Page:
Lawrence also sees a continuation of tighter feeder cattle supplies along with heifer retention. Those, plus a bin-busting corn crop of 11 billion bu., may not be enough to hold feeders at the $100 level.

“Also, feedlots lost money most of the fall and will likely continue to do so into the dead of winter,” Lawrence adds.

For 700- to 800-lb. steers, he forecasts first-quarter prices in the range of $97-$102. Second-quarter prices are pegged at $92-$97, third quarter $98-$103, and fourth quarter $94-$99.

Derrell Peel, Oklahoma State University livestock marketing specialist, says, “sooner or later, the $30 spread must narrow and it means either fed prices must increase or feeder prices will decrease. The timing is a bit uncertain, but it could mean decreased feeder cattle prices in the first quarter.”

Calf prices

Peel says if feeder prices adjust down, stocker producers could be hurt due to strong calf prices seen last summer and fall.

“If enough pressure develops and lasts long enough, it could eventually push calf prices down as well,” he says. “But this will occur only under very severe and prolonged fed and feeder cattle market problems.

“By the time we work through the winter and see how the fed and feeder markets play out, calf markets will be looking ahead to green grass and will likely stay strong.”

Lawrence sees prices of 500- to 600-lb. steers in the $112-$117 range in the first quarter, $115-$120 in the second, $113-$118 in the third, and $99-$105 in the fourth.

“Tighter domestic feeder supplies, the beginning of heifer retention and the large corn crop are positives for calf prices,” he says. “The weaknesses, as in with feeder prices, will be feedlots losing money most of the winter and the influx of Canadian cattle into the U.S.”

Gill looks for 300- to 400-lb. calves to drop from fall's $150-$165 range to $130-$140 early this year, “but who knows for sure,” he adds. He believes the Canadian reopening will pressure feeder and calf prices, “but I don't think there will be that many fed cattle to come across.”

Exports to help

Undoubtedly, prices will be helped by reopening foreign markets like Japan. Alan Smith, chairman of the U.S. Meat Export Federation, notes the BSE-induced loss of exports cost producers and feeders $13-$15/cwt. or $165-$190/head in 2004. But with the many factors that can impact cattle prices, he says accurate predictions on how much of those losses will be made up in 2005 and beyond are difficult.

Lawrence sees both Japan and Canada reopening at about the same time.

“I think initially cattle prices will decline on access to the larger supply of Canadian cattle before demand for beef to Japan will offset it,” he says. “It may be that Japanese buying could surge for the initial order but lull while the Japanese decide if their consumers will buy the product.”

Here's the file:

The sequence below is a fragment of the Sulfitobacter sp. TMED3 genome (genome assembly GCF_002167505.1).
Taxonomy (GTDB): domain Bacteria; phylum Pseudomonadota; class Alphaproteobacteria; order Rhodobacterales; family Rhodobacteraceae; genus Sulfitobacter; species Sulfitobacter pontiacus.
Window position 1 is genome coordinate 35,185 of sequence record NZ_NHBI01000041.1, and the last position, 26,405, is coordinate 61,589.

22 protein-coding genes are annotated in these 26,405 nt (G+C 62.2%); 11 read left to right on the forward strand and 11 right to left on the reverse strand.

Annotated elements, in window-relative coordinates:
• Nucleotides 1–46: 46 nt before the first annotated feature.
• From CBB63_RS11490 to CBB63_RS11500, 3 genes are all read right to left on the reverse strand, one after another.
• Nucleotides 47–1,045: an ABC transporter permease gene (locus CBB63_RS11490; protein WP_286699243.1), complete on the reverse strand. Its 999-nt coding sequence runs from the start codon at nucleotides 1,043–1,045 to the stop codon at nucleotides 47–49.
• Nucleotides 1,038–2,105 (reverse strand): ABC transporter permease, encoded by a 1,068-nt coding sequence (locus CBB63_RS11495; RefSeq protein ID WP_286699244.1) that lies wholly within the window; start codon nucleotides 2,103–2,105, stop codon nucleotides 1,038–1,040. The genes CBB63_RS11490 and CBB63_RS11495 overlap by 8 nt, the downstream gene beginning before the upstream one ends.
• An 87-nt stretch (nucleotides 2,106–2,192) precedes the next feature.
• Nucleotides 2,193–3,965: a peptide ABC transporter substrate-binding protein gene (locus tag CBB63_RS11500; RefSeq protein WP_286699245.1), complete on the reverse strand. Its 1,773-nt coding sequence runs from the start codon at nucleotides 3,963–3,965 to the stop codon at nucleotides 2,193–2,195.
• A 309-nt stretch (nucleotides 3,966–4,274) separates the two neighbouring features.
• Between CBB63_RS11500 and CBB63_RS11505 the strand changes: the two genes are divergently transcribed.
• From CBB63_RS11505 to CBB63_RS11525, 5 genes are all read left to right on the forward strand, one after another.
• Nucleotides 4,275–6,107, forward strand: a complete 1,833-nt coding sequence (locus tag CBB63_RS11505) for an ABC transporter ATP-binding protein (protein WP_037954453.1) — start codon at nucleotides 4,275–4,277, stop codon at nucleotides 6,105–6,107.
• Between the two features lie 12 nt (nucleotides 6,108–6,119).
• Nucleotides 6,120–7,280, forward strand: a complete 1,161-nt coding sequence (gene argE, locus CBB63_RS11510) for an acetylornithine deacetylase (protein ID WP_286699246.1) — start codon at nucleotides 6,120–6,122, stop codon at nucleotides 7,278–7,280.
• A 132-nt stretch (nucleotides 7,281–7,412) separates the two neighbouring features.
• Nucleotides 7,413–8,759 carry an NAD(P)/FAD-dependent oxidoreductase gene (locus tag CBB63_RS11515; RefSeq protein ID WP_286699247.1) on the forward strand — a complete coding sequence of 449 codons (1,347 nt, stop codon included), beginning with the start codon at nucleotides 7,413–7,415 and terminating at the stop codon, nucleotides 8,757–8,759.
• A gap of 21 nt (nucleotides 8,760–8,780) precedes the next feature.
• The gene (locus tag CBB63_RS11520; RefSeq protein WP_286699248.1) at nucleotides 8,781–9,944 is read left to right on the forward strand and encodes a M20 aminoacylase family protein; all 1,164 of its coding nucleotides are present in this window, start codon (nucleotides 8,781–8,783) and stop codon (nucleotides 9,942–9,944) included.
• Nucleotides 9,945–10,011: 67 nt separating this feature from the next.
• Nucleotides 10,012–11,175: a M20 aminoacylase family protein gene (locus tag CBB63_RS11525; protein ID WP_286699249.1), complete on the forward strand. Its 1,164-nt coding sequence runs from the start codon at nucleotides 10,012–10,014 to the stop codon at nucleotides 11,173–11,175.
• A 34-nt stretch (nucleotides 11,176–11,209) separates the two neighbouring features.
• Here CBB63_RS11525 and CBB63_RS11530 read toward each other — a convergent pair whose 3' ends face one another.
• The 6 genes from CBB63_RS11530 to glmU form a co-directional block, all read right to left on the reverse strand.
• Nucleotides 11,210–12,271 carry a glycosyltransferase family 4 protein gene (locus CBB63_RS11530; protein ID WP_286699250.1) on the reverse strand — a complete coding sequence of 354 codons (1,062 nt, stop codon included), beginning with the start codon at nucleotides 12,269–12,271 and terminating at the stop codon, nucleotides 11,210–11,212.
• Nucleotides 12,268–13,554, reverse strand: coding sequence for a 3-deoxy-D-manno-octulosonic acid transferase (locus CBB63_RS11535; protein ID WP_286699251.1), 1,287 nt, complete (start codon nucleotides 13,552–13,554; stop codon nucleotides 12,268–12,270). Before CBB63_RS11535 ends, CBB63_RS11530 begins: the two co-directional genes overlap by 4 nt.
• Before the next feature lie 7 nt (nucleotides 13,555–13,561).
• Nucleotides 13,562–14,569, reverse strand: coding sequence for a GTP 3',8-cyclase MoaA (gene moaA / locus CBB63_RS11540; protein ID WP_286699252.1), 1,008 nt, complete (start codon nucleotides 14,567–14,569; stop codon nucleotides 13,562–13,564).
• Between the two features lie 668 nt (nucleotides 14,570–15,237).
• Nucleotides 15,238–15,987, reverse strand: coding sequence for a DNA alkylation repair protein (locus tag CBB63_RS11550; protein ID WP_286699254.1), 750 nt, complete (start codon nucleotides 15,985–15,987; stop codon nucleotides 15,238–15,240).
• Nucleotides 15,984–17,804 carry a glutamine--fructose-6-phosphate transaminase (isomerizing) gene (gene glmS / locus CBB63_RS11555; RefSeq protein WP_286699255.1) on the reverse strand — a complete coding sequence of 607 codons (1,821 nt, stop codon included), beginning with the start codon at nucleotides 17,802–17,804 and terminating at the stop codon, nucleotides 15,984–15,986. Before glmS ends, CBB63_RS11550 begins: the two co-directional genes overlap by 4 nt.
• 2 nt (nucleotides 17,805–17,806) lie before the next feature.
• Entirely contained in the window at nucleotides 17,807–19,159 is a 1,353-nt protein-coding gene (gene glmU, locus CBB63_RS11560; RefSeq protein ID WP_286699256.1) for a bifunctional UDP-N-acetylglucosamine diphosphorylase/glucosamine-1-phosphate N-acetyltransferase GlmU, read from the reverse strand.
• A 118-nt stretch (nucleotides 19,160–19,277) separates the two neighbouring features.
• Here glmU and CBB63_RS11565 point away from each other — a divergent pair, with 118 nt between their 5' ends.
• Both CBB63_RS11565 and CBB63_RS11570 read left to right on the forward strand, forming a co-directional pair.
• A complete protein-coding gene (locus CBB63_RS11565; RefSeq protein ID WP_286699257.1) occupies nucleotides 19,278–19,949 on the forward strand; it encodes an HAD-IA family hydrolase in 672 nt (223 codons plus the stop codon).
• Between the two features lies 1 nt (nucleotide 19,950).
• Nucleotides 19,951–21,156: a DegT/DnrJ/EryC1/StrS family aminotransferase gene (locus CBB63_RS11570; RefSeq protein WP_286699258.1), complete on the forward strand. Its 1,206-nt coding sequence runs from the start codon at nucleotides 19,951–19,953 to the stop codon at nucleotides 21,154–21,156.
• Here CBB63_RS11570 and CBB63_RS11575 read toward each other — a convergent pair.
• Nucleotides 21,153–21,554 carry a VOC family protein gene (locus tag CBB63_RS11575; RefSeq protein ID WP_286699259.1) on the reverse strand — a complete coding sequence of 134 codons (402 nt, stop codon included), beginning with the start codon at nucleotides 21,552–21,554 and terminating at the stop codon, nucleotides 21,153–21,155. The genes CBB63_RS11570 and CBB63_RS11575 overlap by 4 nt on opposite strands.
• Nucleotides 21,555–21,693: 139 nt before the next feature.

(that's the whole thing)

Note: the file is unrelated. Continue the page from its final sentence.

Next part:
Gill sees a partial rebound, but isn't as positive as some about a big price bounce.

“Opening of the Japanese market will help exports, of course, but I think people are building too much into the Japan reopening,” he says. “We will have to work to get back the market Australia and New Zealand captured. It won't be easy.”

And, he adds, if it's next summer before Canada is allowed to sell cattle into the U.S., Canadians will be close to handling all their own harvest needs. That means beef will cross the border rather than live cattle.

“This additional harvest capacity in Canada may have long-term impacts on our export markets,” Gill says. “I think Canada may take some of our export market, especially Japan. I don't think R-CALF has thought through the ramifications of suing USDA to keep Canada closed.”

Lawrence believes stocker operators and backgrounders are facing significant price risk this year.

“Futures and options can help prevent large losses, but probably won't cover full cost,” he says. “The feeder cattle insurance products are worth looking into. They have several classes of cattle (heavy and light, steers and heifers, Holsteins and Brahman). The insurance behaves like buying a put option, but has a small subsidy.”

Lawrence says the use of futures and options in today's markets can cover catastrophic losses, but can be difficult in covering breakevens.

“The new livestock insurance products can also offer protection,” he says. “Buying corn at harvest lows and paying interest makes sense given the carry in the market.”

Olson, for instance, often protects his corn costs with futures or options. He plans on doing the same for 2005.

“We buy corn calls that cost us about 2¢/bu.,” he says. “We buy enough corn calls to cover (corn fed to) the number of cattle to close out in a given month. It adds to the cost of corn initially, but if corn prices increase due to weather or other problems, we can capture some of that upside gain to offset the increase in the cash price.”

Larry Stalcup is a freelance ag writer based in Amarillo, TX.

Predictions 2005

Fed cattle
1st qtr 2nd qtr 3rd qtr 4th qtr
Lawrence $84-88 $86-90 $83-87 $85-89
Gill $85-95
700-800-lb. steers
1st qtr 2nd qtr 3rd qtr 4th qtr
Lawrence $97-102 $92-97 $98-103 $94-99
Gill $98-105
500-600-lb. steers
1st qtr 2nd qtr 3rd qtr 4th qtr
Lawrence $112-117 $115-120 $113-118 $99-105
300-400-lb. calves
1st qtr 2nd qtr 3rd qtr 4th qtr
Gill $130-140